10. Considering that I only discovered this forum last weekend, and joined as recently as Monday at 7:52 PM... I haven't read much in the iForge gas section. I'll be honest with you - I'm not asking to sift through people arguing with each other on what they think is right. Here is my problem - I don't understand the gas vortex thing. Nobody has taken a picture anywhere on this form that I have found, I don't have thousands of hours to read other people's comments. So, I'm asking if someone might be willing to entertain the idea of helping me make a decision on where I should put my gas burners, and explain why they think that? It's like... a decent question for the gas forge section... right? Oh, and as I've stated above. I'm using firebrick flooring for the floor. If I had the materials to do more, I would. I'm working with what I have. From other projects, I somehow magically have a small stack of firebrick sitting in my work room. I don't have kiln. I have firebrick. So, in light of what I have, this is the basis for this decision. I'm building my forge for a purpose, Frosty. I appreciate that you think there is something wrong with it, and that something (i.e. opening) needs to be corrected. It won't be corrected. It's part of my design. Here's my quote for the night, in response to your comment on questions... "The only poor question is a question never asked."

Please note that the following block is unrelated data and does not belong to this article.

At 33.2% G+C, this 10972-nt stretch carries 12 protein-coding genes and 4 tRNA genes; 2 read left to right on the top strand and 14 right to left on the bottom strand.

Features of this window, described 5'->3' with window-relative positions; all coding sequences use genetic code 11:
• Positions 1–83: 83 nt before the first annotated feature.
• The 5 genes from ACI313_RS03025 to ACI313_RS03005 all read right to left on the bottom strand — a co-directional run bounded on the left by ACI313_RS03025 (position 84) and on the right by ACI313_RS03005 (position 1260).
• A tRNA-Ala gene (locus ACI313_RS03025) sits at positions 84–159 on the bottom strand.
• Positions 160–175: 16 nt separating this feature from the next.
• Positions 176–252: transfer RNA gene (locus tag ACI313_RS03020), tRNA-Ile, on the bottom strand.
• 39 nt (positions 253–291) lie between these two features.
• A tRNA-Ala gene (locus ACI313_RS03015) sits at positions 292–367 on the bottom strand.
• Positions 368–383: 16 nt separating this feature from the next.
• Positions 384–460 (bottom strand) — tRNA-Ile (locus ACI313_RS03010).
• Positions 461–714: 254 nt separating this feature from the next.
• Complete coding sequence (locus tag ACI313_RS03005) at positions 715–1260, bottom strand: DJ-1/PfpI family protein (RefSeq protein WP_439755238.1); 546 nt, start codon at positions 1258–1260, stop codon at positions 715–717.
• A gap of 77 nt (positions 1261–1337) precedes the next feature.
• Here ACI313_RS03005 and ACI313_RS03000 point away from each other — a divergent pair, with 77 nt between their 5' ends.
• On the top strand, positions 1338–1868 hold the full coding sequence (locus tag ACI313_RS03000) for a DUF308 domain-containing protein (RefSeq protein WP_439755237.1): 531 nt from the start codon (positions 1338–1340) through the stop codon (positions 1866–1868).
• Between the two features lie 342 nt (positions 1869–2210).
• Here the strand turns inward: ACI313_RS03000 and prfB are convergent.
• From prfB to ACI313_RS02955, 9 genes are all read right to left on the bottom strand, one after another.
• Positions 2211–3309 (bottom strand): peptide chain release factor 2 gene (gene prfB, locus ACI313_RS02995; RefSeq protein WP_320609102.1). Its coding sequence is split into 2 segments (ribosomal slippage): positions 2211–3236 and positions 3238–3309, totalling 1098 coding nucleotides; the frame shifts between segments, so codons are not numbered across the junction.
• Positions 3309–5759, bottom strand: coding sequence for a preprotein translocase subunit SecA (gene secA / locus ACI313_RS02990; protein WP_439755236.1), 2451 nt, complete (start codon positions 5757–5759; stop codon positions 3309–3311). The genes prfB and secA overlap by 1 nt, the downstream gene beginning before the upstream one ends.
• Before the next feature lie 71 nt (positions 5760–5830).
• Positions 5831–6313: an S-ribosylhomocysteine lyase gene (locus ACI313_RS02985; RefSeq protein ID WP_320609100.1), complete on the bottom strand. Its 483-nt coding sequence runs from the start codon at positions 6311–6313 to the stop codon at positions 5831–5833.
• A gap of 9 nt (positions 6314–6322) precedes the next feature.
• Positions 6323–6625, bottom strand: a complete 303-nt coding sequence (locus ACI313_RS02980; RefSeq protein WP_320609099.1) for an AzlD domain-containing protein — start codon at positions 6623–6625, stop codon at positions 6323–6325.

11. How bout this. How bout I build what I want to build, and you guys can criticize it later. Sound fair? This is one of the reasons I don't usually like to participate on forums and such. I just get to frustrated with the one or two know-it-alls in the crowd who can't fathom a person who can think outside of their opinion.